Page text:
Issued when the "heat index" is expected to exceed 105 degrees Fahrenheit or 40 degrees Celsius during the day and 80 degrees Fahrenheit or 27 degrees Celsius during the night for at least two consecutive days.
The temperature your body feels when the air temperature is combined with the relative humidity. As humidity increases, the rate of evaporation decreases. Our bodies are cooled by the evaporation of our perspiration. Therefore, if evaporation is slowed, the cooling of our bodies is slowed and we feel warmer.
In general, snowfall is accumulating at either of the following rates:
- 4 inches/10 cm or more in 12 hours or less.
- 6 inches/15 cm or more in 24 hours or less.
Large waves breaking on or near the shore resulting from swells spawned by a distant storm or persistent winds.
Heavy Surf Advisory
A forecast of heavy (high) surf that may pose a threat to life or property.
An area of high pressure around which the wind blows clockwise in the Northern Hemisphere and counterclockwise in the Southern Hemisphere.
High Wind Advisory
An advisory that sustained surface winds exceeding 25 mph/40 kph over land are either predicted or occurring for an unspecified period of time.
High Wind Warning
A warning for sustained surface winds greater than 40 mph/64 kph lasting more than an hour or winds over 58 mph/93 kph over land that are either predicted or occurring for an unspecified period of time.
A general term that refers to the air's water vapor content.
A severe tropical cyclone having winds in excess of 64 knots (74 mph/119 kph).
The time of the year when most tropical storms and hurricanes occur. In the Atlantic, Caribbean, and Gulf of Mexico, and Central Pacific, the season is from June through November. The season begins two weeks earlier in the Eastern Pacific.
Hurricane conditions are expected within 24 hours. Complete all storm preparations and evacuate if directed by local officials.
Hurricane conditions (heavy rain, tidal flooding, and winds above 75 mph/120 kph) are possible within 36 hours. Prepare to take immediate action in case a warning is issued.
Likely to change frequently without apparent reason.
The process of increasing in number, size, quantity, or extent.
Heat energy outside the visible spectrum, emitted from water vapor in the atmosphere.
An increase in air temperature with height.
A line connecting points of equal pressure.
A line connecting points of equal dew point temperature.
A line connecting points of equal precipitation amounts.
General term for a line connecting points of equal value of some quantity. Isobars and isotherms etc. all are examples of isopleths.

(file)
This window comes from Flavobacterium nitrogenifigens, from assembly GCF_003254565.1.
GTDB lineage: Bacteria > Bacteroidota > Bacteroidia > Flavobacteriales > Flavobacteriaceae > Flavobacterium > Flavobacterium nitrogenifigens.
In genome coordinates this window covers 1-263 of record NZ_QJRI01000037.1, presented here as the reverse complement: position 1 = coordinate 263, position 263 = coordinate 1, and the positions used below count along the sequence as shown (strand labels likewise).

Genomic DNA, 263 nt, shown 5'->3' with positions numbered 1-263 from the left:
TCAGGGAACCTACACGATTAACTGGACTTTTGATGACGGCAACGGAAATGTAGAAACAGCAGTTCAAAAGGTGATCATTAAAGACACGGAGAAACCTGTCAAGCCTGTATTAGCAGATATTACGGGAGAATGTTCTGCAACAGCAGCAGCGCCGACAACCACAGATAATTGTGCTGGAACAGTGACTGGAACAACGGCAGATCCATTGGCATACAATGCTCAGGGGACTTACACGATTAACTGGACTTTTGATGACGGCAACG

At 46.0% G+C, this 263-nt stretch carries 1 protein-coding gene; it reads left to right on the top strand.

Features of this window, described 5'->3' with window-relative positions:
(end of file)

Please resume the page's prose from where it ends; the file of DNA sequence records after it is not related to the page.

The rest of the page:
A line connecting points of equal wind speed.
A line connecting points of equal temperature.
Relatively strong winds concentrated in a narrow stream in the atmosphere, normally referring to horizontal, high-altitude winds. The position and orientation of jet streams vary from day to day. General weather patterns (hot/cold, wet/dry) are related closely to the position, strength and orientation of the jet stream (or jet streams). A jet stream at low levels is known as a low-level jet.
The rate of change of an atmospheric variable, usually temperature, with height. A steep lapse rate implies a rapid decrease in temperature with height (a sign of instability) and a steepening lapse rate implies that destabilization is occurring.
The angular distance in degrees, minutes and seconds measured from the center of the Earth to a point north and south of the Equator. It's a system used to locate positions on Earth.
On or toward the side to which the wind is blowing.
Lifted Index (or LI)
A common measure of atmospheric instability. The value is obtained by computing the temperature that air near the ground would have if it were lifted to some higher level (around 18,000 feet/5,486 meters, usually) and comparing that temperature to the actual temperature at that level. Negative values indicate instability - the more negative, the more unstable the air.
A visible electrical discharge produced by thunderstorms.
Winds that tend to blow over a relatively small area.
A cyclonic storm that most often forms along a front in middle and high latitudes.
A value computed by dividing the sum of a set of terms by the number of terms.
One who reports and forecasts weather conditions.
A system of weights and measures based upon the meter and kilogram.
Measurement of air pressure.
A cloud containing both water drops and ice crystals.
Transport of moisture by horizontal winds.
A large, unspecified number.
National Weather Service
The government service responsible for issuing hazardous weather products such as warnings and advisories in order to protect the public. They also issue forecasts, statements and outlooks.
National Centers for Environmental Prediction
National Oceanographic and Atmospheric Administration.
National Severe Storms Laboratory, in Norman, OK.
Closed up or blocked off.
A path described by one body in its revolution about another.
Related to, or caused by, physical geography (such as mountains or sloping terrain).
A weather pattern in which a relatively warm air mass is in motion above another air mass of greater density at the surface.
Molecule made up of 3 oxygen atoms. Ozone occurs naturally in the atmosphere. In the Stratosphere it is beneficial and protects the earth from UV-b radiation. In the Troposphere, at ground level, it is a component of smog.
An independent variable.
Means the sky has some amount of clouds, but usually between 30 and 70% coverage. Often used at night.